Connecting with the community: Askren has extended his brand to the nonprofit sector with the formation of the Thrive with Confidence Foundation. Through the Thrive with Confidence Foundation, Askren has expanded his coaching concept to a men’s homeless shelter, youth programs, and a women’s shelter. These have included the Excelsior Youth Center, the ACTS Resource Center, the Dolores Project, and many more. “I personally have gone through the program starting last September (2011) and have not only made huge changes in my lifestyle but I have lost 10 pants sizes with all of Brad’s support,” says Thrive With Confidence Foundation director of fundraising Salina Mitchell. “I am very blessed to have this individual as a best friend, role model and more in my life.”

Brett Dolan, 39
U.S. Director of Human Resources, PCL Construction Enterprises Inc.

Path to success: Dolan started his career with PCL Construction Enterprises 12 years ago as a human resources adviser after leaving a career in the finance industry. Five years later, Dolan relocated to Seattle, where he catalyzed the implementation of professional development and performance programs. This June, he was appointed U.S. Director of Human Resources for PCL, the company’s top HR position in the country. In this new role, Dolan leads human resources for all of PCL’s U.S. operations, encompassing 19 district and satellite offices and approximately 4,300 employees.

Making an impact: Dolan’s leadership in Seattle allowed PCL quickly to increase its operations there by nearly 100 employees. He returned to Denver in 2008 to oversee various national programs, including a new performance management system that is currently used throughout the organization. Last year, Dolan’s contributions earned him a spot in PCL’s prestigious leadership course, an intensive four-day course for employees who have a recognized potential for playing significant leadership roles.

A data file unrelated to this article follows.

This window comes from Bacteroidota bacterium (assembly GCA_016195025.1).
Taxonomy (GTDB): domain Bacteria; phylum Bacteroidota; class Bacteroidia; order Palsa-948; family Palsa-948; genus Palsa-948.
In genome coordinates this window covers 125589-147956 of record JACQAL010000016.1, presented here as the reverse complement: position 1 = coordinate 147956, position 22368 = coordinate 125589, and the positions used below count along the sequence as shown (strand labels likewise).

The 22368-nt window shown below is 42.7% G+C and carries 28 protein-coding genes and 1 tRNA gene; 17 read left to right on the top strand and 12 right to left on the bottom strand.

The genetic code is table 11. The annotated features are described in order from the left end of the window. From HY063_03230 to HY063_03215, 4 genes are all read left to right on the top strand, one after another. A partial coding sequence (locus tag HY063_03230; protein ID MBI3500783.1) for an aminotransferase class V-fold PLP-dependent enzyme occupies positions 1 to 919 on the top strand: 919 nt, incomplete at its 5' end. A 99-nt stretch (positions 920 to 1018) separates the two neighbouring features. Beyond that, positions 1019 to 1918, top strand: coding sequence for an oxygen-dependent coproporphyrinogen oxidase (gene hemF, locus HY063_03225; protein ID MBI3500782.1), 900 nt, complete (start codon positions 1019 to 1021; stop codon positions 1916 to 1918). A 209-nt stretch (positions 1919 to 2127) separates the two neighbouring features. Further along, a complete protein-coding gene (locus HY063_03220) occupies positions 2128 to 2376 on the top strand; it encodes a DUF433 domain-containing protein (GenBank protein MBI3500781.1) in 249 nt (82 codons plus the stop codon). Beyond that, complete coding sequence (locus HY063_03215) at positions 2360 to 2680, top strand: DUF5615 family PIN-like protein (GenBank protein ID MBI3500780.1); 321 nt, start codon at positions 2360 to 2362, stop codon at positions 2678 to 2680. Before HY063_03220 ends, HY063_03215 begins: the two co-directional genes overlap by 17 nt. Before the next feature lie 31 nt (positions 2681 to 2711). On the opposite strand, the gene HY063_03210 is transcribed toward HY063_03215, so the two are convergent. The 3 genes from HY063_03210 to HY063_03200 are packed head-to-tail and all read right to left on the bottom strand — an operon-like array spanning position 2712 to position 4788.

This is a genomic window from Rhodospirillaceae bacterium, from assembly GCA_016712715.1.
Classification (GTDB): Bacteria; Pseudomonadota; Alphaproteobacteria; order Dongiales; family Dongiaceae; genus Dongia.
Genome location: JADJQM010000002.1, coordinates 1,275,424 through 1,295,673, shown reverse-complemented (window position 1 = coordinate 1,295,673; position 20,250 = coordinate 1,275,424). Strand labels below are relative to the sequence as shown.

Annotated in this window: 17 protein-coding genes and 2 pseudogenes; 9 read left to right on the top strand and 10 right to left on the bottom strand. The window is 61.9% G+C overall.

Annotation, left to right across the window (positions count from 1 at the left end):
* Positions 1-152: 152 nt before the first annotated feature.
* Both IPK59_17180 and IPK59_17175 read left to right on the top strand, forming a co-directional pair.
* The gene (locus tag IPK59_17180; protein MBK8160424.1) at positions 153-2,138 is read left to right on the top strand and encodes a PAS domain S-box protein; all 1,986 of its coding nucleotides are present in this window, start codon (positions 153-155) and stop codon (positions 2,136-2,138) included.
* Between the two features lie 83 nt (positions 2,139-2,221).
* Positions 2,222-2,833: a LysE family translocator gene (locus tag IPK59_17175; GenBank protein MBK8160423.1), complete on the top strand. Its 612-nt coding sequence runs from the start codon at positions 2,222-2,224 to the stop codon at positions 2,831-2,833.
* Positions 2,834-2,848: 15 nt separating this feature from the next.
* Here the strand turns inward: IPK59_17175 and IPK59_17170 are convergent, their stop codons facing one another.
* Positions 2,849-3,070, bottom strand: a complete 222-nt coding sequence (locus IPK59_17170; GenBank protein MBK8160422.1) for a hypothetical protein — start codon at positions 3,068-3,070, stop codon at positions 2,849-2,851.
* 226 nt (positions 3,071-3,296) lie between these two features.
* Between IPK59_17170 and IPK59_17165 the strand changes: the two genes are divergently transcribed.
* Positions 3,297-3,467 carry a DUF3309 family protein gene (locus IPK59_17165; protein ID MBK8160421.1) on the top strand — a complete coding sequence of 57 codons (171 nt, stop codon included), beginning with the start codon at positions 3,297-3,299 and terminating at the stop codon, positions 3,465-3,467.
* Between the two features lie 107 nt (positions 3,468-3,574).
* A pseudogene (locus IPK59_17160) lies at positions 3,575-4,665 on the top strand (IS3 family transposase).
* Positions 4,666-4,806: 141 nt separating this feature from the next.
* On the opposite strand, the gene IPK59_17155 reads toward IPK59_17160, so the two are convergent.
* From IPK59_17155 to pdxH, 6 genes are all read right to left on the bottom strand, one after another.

Connecting with the community: Since 2008, Dolan has been a member of the Emerging Leaders Council for Mile High United Way, cultivating young professionals in order to strengthen the community through volunteerism, advocacy, philanthropy, and the development of community leaders. Dolan has held the positions of volunteer committee chair, events committee chair, chair-elect, and he was elected 2011-2012 chair.

Mandy Jesser, 33
First Western Trust Senior Private Banker

Path to success: “I have known Mandy for eight years. She brings a great attitude, initiative and integrity to this organization,” said Kristi Benningsdorf, president of First Western’s Fort Collins location. “She exhibits great communication skills and is an exceptional self-starter and a great asset to this team.”

Making an Impact: “Jesser practices what the firm preaches,” says colleague Stacey Rohrer. “She doesn’t stick to the confines of her position, striving to become more of a financial services renaissance woman through certifications that broaden her professional license.” Examples include Jesser’s completion of her Registered ParaPlanner certification in 2011, and her plans to complete the Certified Financial Planner designation by 2015.

Connecting with the community: Jesser earned Philanthropist of the Year nominations in 2010 and 2011 by WomenGive, a partnership between United Way of Larimer County and The Women’s Foundation of Colorado that provides child-care scholarships for single mothers who want to return to college. She is the youngest nominee WomenGive has ever considered for Philanthropist of the Year. Recognizing her philanthropy as well as her success at First Western, Pat Ferrier, editor of the Fort Collins Coloradoan newspaper’s business section, asked Jesser to contribute to a weekly series, “The Young Professional,” a joint project between the Coloradoan and the Loveland and Fort Collins chambers of commerce.

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Mike Taylor is the managing editor of ColoradoBiz. He writes about small-business money issues and how startups are launched. Email him at